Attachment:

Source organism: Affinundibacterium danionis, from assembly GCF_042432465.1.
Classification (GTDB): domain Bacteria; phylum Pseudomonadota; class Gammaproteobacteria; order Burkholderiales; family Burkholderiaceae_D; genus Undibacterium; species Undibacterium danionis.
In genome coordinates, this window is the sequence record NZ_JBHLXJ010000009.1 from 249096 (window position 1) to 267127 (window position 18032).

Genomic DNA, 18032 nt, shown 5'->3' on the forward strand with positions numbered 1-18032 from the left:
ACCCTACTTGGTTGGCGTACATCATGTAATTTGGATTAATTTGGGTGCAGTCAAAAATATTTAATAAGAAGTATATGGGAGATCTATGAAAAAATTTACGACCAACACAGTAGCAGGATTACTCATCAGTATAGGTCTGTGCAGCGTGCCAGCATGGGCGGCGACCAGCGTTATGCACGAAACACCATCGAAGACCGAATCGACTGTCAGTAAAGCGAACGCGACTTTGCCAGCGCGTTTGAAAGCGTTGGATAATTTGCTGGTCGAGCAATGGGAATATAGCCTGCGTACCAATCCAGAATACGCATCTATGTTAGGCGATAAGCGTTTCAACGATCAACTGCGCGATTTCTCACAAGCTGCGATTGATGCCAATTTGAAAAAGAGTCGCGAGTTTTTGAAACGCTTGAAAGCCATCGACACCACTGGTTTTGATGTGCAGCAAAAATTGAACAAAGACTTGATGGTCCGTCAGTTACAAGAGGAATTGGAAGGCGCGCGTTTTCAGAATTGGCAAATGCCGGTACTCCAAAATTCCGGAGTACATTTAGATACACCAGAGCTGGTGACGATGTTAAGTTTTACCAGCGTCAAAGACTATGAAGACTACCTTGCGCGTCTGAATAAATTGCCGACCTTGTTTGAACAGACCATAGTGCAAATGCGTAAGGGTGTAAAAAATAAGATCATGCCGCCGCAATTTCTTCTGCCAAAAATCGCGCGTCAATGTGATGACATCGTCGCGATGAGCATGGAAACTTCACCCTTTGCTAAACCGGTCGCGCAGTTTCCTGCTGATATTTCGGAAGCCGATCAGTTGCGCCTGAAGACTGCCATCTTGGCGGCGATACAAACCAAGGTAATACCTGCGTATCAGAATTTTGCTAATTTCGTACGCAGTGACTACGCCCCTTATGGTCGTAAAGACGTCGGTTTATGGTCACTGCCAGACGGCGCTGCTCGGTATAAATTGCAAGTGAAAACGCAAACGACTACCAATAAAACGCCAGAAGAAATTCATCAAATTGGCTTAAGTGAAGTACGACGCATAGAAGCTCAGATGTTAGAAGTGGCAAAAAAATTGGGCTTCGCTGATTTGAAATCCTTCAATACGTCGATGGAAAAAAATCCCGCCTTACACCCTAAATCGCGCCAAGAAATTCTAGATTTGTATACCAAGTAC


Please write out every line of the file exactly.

Source organism: Affinundibacterium danionis, from assembly GCF_042432465.1.
Classification (GTDB): domain Bacteria; phylum Pseudomonadota; class Gammaproteobacteria; order Burkholderiales; family Burkholderiaceae_D; genus Undibacterium; species Undibacterium danionis.
In genome coordinates, this window is the sequence record NZ_JBHLXJ010000009.1 from 249096 (window position 1) to 267127 (window position 18032).

Genomic DNA, 18032 nt, shown 5'->3' on the forward strand with positions numbered 1-18032 from the left:
ACCCTACTTGGTTGGCGTACATCATGTAATTTGGATTAATTTGGGTGCAGTCAAAAATATTTAATAAGAAGTATATGGGAGATCTATGAAAAAATTTACGACCAACACAGTAGCAGGATTACTCATCAGTATAGGTCTGTGCAGCGTGCCAGCATGGGCGGCGACCAGCGTTATGCACGAAACACCATCGAAGACCGAATCGACTGTCAGTAAAGCGAACGCGACTTTGCCAGCGCGTTTGAAAGCGTTGGATAATTTGCTGGTCGAGCAATGGGAATATAGCCTGCGTACCAATCCAGAATACGCATCTATGTTAGGCGATAAGCGTTTCAACGATCAACTGCGCGATTTCTCACAAGCTGCGATTGATGCCAATTTGAAAAAGAGTCGCGAGTTTTTGAAACGCTTGAAAGCCATCGACACCACTGGTTTTGATGTGCAGCAAAAATTGAACAAAGACTTGATGGTCCGTCAGTTACAAGAGGAATTGGAAGGCGCGCGTTTTCAGAATTGGCAAATGCCGGTACTCCAAAATTCCGGAGTACATTTAGATACACCAGAGCTGGTGACGATGTTAAGTTTTACCAGCGTCAAAGACTATGAAGACTACCTTGCGCGTCTGAATAAATTGCCGACCTTGTTTGAACAGACCATAGTGCAAATGCGTAAGGGTGTAAAAAATAAGATCATGCCGCCGCAATTTCTTCTGCCAAAAATCGCGCGTCAATGTGATGACATCGTCGCGATGAGCATGGAAACTTCACCCTTTGCTAAACCGGTCGCGCAGTTTCCTGCTGATATTTCGGAAGCCGATCAGTTGCGCCTGAAGACTGCCATCTTGGCGGCGATACAAACCAAGGTAATACCTGCGTATCAGAATTTTGCTAATTTCGTACGCAGTGACTACGCCCCTTATGGTCGTAAAGACGTCGGTTTATGGTCACTGCCAGACGGCGCTGCTCGGTATAAATTGCAAGTGAAAACGCAAACGACTACCAATAAAACGCCAGAAGAAATTCATCAAATTGGCTTAAGTGAAGTACGACGCATAGAAGCTCAGATGTTAGAAGTGGCAAAAAAATTGGGCTTCGCTGATTTGAAATCCTTCAATACGTCGATGGAAAAAAATCCCGCCTTACACCCTAAATCGCGCCAAGAAATTCTAGATTTGTATACCAAGTAC